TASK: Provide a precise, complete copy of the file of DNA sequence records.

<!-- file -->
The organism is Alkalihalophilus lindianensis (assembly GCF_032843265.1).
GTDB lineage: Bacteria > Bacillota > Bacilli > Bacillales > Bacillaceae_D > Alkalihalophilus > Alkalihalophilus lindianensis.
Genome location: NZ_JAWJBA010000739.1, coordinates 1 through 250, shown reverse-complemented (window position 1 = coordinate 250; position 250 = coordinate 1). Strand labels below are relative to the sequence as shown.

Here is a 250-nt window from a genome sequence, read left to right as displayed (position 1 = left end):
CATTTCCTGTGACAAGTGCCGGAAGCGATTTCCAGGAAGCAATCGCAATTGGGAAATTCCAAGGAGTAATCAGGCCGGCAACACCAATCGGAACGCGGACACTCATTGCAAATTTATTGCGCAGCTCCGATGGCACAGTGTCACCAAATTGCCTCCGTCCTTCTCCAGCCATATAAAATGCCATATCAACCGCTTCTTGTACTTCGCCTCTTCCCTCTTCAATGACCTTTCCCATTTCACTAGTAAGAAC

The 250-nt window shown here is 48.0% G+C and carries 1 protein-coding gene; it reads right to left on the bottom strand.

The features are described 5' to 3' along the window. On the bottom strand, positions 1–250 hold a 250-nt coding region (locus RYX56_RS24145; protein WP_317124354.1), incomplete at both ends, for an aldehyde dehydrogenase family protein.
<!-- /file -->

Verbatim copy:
The organism is Alkalihalophilus lindianensis (assembly GCF_032843265.1).
GTDB lineage: Bacteria > Bacillota > Bacilli > Bacillales > Bacillaceae_D > Alkalihalophilus > Alkalihalophilus lindianensis.
Genome location: NZ_JAWJBA010000739.1, coordinates 1 through 250, shown reverse-complemented (window position 1 = coordinate 250; position 250 = coordinate 1). Strand labels below are relative to the sequence as shown.

Here is a 250-nt window from a genome sequence, read left to right as displayed (position 1 = left end):
CATTTCCTGTGACAAGTGCCGGAAGCGATTTCCAGGAAGCAATCGCAATTGGGAAATTCCAAGGAGTAATCAGGCCGGCAACACCAATCGGAACGCGGACACTCATTGCAAATTTATTGCGCAGCTCCGATGGCACAGTGTCACCAAATTGCCTCCGTCCTTCTCCAGCCATATAAAATGCCATATCAACCGCTTCTTGTACTTCGCCTCTTCCCTCTTCAATGACCTTTCCCATTTCACTAGTAAGAAC

The 250-nt window shown here is 48.0% G+C and carries 1 protein-coding gene; it reads right to left on the bottom strand.

The features are described 5' to 3' along the window. On the bottom strand, positions 1–250 hold a 250-nt coding region (locus RYX56_RS24145; protein WP_317124354.1), incomplete at both ends, for an aldehyde dehydrogenase family protein.